Congestive heart failure affects more than 6 million Americans. Here’s what you should know about the condition.

First things first, what’s the difference between congestive heart failure and heart failure? Congestive heart failure is technically a specific type of heart failure that requires prompt medical attention, but the two names are typically used interchangeably.

While heart failure may sound like your heart is suddenly going to stop working, that’s actually not what happens. Congestive heart failure occurs when your heart isn’t pumping as effectively as it should be. This usually happens gradually over time, not as a sudden failure.

Who’s at risk of congestive heart failure?

While anyone can develop the condition, there are certain factors that put you at a higher risk.

Risk factors include:

  • Being African American
  • Being age 65 or older
  • Drinking a large amount of alcohol
  • Eating a diet high in saturated fat, sodium, and added sugar
  • Having a family history of heart failure
  • Having chronic medical conditions, including diabetes, high blood pressure, sleep apnea, or thyroid disease
  • Living a sedentary lifestyle
  • Smoking
  • Using illegal drugs

While some risk factors, such as your race, age, or family medical history can’t be changed, you can take steps to eliminate other risk factors by living a healthier lifestyle.

What are the symptoms of congestive heart failure?

Congestive heart failure occurs when the heart can’t pump enough blood to keep the body functioning effectively. When your heart is pumping efficiently, it distributes oxygenated blood to organs and tissues throughout the body.

As the heart begins to fail, your heart can’t supply the body’s cells with enough oxygen and nutrients. This can wreak havoc on the body, causing a variety of symptoms.

Interestingly enough, symptoms vary depending on the side of the heart that’s failing. Left-sided heart failure may cause breathing issues, a cough, extreme fatigue, weakness, a bluish skin color and an inability to sleep while lying flat. Right-sided heart failure, on the other hand, may cause nausea, a loss of appetite, abdominal pain, swelling in the extremities, an increased need to urinate and weight gain.

How Is Congestive Heart Failure Treated?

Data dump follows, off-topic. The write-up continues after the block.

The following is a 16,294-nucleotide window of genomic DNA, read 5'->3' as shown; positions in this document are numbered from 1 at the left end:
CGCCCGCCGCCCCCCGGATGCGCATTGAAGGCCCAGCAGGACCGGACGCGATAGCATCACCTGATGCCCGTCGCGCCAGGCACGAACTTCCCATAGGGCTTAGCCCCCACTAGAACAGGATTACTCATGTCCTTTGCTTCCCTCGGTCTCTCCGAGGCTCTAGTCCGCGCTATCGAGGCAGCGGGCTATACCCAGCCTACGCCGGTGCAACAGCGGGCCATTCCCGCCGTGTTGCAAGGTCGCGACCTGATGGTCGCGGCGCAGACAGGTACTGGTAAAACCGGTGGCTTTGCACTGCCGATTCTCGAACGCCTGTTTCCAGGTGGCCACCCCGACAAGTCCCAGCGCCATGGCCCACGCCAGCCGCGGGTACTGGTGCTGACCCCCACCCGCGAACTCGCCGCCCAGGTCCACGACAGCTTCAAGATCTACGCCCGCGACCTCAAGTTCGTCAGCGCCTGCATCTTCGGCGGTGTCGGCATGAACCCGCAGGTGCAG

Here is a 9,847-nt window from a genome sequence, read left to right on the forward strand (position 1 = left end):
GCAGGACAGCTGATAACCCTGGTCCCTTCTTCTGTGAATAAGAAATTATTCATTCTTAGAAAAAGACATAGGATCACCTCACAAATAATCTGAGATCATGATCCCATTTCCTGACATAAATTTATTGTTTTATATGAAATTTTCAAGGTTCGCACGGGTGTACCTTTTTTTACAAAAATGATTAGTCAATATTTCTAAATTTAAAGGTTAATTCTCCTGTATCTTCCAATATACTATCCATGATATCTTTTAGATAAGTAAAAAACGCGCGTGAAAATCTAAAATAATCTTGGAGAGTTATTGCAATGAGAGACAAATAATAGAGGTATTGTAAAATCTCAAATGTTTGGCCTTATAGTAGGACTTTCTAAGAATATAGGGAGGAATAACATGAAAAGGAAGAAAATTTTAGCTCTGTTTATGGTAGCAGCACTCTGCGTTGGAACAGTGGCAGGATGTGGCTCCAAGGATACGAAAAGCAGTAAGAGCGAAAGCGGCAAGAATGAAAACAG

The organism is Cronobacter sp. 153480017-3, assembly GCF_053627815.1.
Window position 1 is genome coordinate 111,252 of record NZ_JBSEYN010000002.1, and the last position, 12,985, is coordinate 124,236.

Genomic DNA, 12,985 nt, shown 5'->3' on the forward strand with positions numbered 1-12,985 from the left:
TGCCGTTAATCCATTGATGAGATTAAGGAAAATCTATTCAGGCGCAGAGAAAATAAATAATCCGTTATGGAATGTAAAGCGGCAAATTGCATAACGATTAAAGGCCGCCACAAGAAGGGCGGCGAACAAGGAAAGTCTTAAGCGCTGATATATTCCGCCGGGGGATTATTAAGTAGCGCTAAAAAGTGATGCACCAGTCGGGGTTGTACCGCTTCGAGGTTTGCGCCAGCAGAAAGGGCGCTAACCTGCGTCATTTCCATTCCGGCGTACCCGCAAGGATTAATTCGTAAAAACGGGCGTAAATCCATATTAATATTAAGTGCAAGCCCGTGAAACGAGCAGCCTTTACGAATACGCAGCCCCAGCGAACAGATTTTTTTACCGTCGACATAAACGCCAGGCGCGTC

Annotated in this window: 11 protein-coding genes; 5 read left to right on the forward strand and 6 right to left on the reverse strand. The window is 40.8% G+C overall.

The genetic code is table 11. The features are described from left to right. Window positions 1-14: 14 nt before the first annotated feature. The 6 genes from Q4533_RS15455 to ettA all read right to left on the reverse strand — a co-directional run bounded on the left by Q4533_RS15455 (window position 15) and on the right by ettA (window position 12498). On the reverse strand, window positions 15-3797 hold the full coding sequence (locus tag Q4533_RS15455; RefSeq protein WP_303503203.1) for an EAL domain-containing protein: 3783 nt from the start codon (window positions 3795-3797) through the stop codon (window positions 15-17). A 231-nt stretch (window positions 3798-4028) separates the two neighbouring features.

Congestive heart failure is a progressive condition, and there’s no cure. The goal of treatment is to slow down the progress of the condition.

If you’re diagnosed with congestive heart failure, your doctor will recommend you build heart-healthy habits. This includes getting to and maintaining a healthy weight, exercising regularly, quitting smoking, limiting alcohol intake, finding healthy ways to manage stress, prioritizing quality sleep, and managing other health conditions.

Diet plays a particularly important role, and your doctor will recommend limiting sodium intake. Sodium can increase fluid buildup in the body, making symptoms worse.

In addition to healthy habits, your treatment will also include interventions designed to treat the individual symptoms you’re experiencing and slow the progress of the condition. This may include medications, as well as surgical treatment in severe cases.

Why Choose Georgia Heart Institute?

With one of the most established and innovative heart failure programs in the state, the Heart Failure Center at Georgia Heart Institute offers the complete spectrum of specialized services to treat this progressive condition. With four fellowship-trained heart failure cardiologists, and an entire dedicated team, the Heart Failure Center of Georgia Heart Institute ensures every patient receives the most innovative care designed specifically for them. Ultimately, this keeps patients’ hearts at their healthiest and enjoy an improved quality of life.

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